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The Best Of The 'How I Met Your Mother' Finale Recaps

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HIMYM
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So, after nine years of feelings and slap bets, TV's longest-running meet-cute has come to an end. Recappers were split over the ending, with some complaining the finale "bailed on the entire show" and others arguing that very purpose of the "How I Met Your Mother" saga was to place Ted and Robin together.

To help you grapple with the infuriation or exuberance you might be feeling, we bring you a recap of the recaps:

'HIMYM' made a striking, memorable promise in the pilot -- that Robin was not the mother -- and this feels like a promise kept only by a technicality. Congratulations on exploiting that loophole. A victory for pedantry, just as the most irritating, least lovable side of Ted Mosby would appreciate. - Vulture

Ted Mosby gets no respect. Conventional wisdom pegs him as a blank void in the middle of his own story, eclipsed by the more colorful characters around him, doomed to run on a romantic treadmill until the writers allow him to fulfill his destiny ... But really, for me, there’s only one thing that needs to happen to fulfill the show’s promise. Ted needs to be happy. - A.V. Club

'How I Met Your Mother' did not bury the lead. Aggressively moving into the future with flash-forwards earlier in the episode, the finale ripped the Band-Aid and showed that sitcom happiness isn't real or permanent. - The Hollywood Reporter

'HIMYM' is a series about a group of five people who don’t really attain the goals they set out for themselves in the first season ... about people who learn to be OK with compromise -- at least a little bit -- and come to realize that not getting what you want can sometimes be a wonderful thing. It’s filled with bittersweet melancholy at its best and its worst ... [But] at the crucial moment when 'HIMYM' could have truly left its mark, it choked and tried to split the difference. - Grantland

Because they wanted to make their pilot seem unpredictable enough to catch the attention of a CBS development exec way back in the script stage, they added the Aunt Robin gag at the end. But they couldn't have known at the time just how good Radnor and Smulders would be together, how much the fans would want to see them be together, and how hard it would be to come up with another pairing that equaled it. - HitFix

The name of the show is 'How I Met Your Mother,' so, eventually, She had to come into the picture. But, if you ask me, all Ted had to do was meet her. The pair’s eventual domesticity and the tragedy that followed need not have been a part of this story. (For that matter, Barney’s grounding was also non-essential.) The best sitcoms escape the gravitational pull of their initial premise. 'HIMYM' was ultimately about the time of one’s life –- in this case, the thirties. Anyone who has lived through those years knows darker, different, possibly funnier times may follow. Those years should probably get their own show. - Salon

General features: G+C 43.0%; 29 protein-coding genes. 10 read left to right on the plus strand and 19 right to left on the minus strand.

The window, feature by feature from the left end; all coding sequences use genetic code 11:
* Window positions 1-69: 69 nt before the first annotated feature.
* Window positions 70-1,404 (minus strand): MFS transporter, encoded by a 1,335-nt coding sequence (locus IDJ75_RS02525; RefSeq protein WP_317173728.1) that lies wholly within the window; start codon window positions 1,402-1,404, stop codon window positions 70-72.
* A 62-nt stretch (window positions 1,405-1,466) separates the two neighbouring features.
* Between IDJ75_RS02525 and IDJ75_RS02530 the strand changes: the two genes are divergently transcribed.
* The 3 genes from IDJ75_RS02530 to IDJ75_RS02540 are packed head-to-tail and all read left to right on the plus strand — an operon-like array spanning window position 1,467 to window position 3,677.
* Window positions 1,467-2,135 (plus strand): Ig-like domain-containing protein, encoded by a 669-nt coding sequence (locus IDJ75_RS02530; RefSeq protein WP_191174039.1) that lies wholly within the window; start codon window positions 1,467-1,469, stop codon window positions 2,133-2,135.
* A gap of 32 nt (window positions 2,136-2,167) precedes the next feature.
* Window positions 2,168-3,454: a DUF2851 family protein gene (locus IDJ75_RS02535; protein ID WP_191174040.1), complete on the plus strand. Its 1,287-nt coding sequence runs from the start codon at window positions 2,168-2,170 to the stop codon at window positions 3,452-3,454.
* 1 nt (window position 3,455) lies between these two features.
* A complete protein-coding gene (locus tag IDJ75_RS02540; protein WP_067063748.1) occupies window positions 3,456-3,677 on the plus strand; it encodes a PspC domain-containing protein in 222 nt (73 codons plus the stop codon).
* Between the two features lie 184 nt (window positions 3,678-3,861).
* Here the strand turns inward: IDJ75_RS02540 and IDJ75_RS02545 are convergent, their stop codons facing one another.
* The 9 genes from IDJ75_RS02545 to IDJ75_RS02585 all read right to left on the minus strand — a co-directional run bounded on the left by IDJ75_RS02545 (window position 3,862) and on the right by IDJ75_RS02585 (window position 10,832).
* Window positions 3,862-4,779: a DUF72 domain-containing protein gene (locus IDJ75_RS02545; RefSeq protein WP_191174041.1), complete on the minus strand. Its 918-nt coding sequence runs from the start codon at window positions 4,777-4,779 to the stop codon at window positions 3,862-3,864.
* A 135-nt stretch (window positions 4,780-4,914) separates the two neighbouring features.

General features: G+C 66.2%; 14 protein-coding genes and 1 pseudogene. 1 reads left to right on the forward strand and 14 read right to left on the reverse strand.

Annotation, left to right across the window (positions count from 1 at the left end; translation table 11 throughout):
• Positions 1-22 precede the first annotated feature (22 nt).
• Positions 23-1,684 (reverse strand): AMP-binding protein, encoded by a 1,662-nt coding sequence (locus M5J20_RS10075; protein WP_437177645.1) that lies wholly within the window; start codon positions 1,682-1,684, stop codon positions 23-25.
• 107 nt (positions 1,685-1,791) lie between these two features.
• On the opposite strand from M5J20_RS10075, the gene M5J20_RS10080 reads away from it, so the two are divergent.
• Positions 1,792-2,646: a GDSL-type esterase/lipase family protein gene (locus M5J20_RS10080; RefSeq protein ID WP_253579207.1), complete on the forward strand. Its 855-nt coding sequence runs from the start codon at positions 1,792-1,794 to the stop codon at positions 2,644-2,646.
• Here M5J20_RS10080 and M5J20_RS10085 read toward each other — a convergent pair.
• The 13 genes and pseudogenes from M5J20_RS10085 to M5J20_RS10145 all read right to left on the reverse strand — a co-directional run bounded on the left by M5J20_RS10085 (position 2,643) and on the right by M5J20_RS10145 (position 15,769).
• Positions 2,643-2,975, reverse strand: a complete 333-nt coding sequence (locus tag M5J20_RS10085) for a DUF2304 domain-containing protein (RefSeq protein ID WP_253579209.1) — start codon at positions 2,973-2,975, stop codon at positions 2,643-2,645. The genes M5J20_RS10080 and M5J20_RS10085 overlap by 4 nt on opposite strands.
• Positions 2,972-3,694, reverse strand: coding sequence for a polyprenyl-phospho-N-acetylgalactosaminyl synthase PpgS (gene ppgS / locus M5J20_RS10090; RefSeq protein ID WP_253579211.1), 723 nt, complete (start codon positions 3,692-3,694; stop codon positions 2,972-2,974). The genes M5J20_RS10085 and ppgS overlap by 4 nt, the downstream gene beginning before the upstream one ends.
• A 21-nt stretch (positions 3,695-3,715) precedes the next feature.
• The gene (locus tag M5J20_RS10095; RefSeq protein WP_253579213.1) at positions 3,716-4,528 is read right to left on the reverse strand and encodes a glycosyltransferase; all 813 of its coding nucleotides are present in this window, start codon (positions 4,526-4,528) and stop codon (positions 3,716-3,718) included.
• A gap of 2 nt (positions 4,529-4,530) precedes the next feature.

Look, for as long as the series has gone on, we’d known that the mother herself was always intended to be more of an intangible idea of Ted’s search for the right woman, while the series itself focused on the dynamics of its core four characters. And thus, the Mother would never become the true focus of the story, especially as the very pilot of the series focused on Ted’s interest in Robin. It’s a long and winding tale that doesn’t really have anything specific to say about the titular relationship, but rather to remind us that time goes on, and things change. - Screen Crush

Until this point, I think the gang had been on board with Barney 'being himself' ... [but after the surprise pregnancy], he was not happy. In fact, he was kind of a jerk about it. He denied paternity, claimed his life was over, blah blah. Over the years, we’ve tolerated and, honestly, come to love Barney for the slimy dude he could be but only because we thought that at his heart was as big as his…nevermind. I don’t like where that was going. In the moments leading up to the birth, though, I didn’t like the Barney I was seeing. The beauty of Barney -- and, really, Neil Patrick Harris -- is that he always knew how to reel us back in. This was no exception. - Entertainment Weekly

Cristin Milioti was great, but the character was never one we could root for. Thankfully, instead of trying to force us to fall in love with a new character, the show did what it did best in its finale: called back earlier plots and storylines, rewarding longtime viewers for paying attention to the major details. And in the process, the Ted of the pilot was able to keep his romantic side, but to face reality, with a little help from his children, who kindly told him what we already knew: 'This is the story of how you’re totally in love with Aunt Robin.' - Slate

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